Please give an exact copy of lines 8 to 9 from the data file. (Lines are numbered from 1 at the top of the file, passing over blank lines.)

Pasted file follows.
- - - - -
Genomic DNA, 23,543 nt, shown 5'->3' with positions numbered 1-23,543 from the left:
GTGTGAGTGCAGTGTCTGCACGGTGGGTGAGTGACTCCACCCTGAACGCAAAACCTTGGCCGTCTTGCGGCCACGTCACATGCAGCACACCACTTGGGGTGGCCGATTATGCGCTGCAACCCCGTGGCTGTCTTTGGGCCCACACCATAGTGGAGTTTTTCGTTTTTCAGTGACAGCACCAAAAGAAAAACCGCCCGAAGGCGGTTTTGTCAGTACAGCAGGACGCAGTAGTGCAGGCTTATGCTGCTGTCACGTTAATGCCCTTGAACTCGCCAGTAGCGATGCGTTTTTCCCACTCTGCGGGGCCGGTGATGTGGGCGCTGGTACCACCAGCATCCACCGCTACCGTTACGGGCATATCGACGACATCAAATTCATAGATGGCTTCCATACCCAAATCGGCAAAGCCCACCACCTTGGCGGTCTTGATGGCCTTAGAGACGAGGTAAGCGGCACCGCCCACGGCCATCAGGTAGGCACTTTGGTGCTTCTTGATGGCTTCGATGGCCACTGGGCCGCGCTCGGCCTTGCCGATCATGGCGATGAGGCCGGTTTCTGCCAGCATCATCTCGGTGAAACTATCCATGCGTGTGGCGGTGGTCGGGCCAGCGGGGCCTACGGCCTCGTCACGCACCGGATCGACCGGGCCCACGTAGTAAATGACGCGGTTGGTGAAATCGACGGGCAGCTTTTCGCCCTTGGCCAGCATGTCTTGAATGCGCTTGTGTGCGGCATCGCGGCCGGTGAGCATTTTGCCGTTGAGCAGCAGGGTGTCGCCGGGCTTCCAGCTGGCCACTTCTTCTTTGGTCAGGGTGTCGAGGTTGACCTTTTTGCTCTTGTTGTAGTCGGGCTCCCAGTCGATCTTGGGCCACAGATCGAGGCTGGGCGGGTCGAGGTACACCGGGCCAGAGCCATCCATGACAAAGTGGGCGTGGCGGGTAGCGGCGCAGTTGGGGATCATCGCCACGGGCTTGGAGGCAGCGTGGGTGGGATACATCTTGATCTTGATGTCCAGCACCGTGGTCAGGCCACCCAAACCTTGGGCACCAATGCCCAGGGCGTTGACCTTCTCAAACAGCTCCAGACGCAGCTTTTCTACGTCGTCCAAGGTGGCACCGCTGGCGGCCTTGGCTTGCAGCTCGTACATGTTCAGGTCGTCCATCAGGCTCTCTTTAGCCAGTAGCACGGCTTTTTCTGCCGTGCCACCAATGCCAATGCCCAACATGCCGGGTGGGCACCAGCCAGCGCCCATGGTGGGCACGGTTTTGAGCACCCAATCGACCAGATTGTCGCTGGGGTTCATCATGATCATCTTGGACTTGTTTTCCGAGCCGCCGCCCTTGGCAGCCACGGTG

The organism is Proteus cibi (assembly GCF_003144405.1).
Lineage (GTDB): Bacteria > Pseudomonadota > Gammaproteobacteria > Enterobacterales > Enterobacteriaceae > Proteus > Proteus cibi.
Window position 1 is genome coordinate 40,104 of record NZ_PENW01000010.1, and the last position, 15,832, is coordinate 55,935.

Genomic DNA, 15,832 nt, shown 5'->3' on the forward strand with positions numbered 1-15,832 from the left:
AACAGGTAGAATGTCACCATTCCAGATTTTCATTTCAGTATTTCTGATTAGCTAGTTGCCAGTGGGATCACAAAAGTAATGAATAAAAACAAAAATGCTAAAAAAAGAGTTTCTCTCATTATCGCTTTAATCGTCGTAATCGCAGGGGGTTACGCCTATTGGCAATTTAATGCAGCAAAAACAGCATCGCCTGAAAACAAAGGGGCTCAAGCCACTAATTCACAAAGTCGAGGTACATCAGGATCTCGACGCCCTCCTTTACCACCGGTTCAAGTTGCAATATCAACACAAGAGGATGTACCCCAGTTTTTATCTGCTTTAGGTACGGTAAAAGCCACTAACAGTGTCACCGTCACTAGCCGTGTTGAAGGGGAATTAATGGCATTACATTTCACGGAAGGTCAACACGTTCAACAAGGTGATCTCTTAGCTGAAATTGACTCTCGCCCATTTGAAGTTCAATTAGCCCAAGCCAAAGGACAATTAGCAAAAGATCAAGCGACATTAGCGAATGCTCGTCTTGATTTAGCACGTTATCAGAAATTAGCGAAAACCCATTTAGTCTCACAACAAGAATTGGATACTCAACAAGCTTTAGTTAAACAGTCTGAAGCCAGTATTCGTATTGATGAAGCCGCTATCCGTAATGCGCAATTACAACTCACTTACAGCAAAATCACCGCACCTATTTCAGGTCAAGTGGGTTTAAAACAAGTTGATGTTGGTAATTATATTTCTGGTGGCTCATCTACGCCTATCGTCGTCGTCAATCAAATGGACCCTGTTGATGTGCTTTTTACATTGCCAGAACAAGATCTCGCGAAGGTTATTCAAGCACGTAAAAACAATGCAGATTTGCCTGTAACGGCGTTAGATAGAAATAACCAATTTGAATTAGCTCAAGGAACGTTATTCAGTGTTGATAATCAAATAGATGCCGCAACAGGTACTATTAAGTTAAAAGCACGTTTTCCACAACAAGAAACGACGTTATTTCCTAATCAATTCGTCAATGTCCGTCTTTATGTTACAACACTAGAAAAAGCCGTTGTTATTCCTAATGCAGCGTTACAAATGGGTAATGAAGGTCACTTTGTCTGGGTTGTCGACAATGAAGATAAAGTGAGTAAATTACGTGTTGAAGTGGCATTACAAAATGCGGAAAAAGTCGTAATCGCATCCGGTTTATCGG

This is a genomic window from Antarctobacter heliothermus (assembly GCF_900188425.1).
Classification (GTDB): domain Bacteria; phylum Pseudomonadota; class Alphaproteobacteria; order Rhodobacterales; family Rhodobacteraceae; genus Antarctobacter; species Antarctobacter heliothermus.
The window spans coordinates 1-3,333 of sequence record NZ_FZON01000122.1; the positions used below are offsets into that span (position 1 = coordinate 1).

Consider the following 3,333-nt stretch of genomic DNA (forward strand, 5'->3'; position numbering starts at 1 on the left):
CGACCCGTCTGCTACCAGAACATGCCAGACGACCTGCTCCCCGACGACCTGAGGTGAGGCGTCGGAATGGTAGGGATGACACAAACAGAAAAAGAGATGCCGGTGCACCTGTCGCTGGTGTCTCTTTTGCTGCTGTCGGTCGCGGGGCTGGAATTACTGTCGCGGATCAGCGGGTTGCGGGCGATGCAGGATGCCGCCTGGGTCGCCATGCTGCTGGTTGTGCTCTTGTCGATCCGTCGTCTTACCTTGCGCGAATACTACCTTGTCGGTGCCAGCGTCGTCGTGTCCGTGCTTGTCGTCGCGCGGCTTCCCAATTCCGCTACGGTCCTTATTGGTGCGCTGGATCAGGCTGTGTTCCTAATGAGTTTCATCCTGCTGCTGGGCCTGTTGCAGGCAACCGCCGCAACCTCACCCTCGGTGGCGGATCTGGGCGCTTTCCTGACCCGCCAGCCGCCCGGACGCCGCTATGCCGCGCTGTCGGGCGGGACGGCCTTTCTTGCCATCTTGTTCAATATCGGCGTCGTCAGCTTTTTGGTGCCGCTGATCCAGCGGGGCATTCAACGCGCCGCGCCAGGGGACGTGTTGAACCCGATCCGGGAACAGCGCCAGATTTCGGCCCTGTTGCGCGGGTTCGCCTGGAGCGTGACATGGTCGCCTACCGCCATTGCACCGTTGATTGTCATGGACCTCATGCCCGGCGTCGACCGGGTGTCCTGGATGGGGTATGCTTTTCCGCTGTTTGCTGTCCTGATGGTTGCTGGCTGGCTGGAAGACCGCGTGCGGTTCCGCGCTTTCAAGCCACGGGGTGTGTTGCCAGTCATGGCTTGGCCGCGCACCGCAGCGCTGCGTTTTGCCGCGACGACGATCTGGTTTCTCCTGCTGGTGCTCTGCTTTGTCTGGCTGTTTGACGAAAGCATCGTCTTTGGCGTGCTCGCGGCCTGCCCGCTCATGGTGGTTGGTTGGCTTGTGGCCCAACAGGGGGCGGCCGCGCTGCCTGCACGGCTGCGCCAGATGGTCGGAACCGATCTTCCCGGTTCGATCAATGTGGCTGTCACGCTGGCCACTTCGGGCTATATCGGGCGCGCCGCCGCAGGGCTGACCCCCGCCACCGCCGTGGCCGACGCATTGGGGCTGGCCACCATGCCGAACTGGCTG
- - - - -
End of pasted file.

This is a genomic window from Antarctobacter heliothermus (assembly GCF_900188425.1).
Classification (GTDB): domain Bacteria; phylum Pseudomonadota; class Alphaproteobacteria; order Rhodobacterales; family Rhodobacteraceae; genus Antarctobacter; species Antarctobacter heliothermus.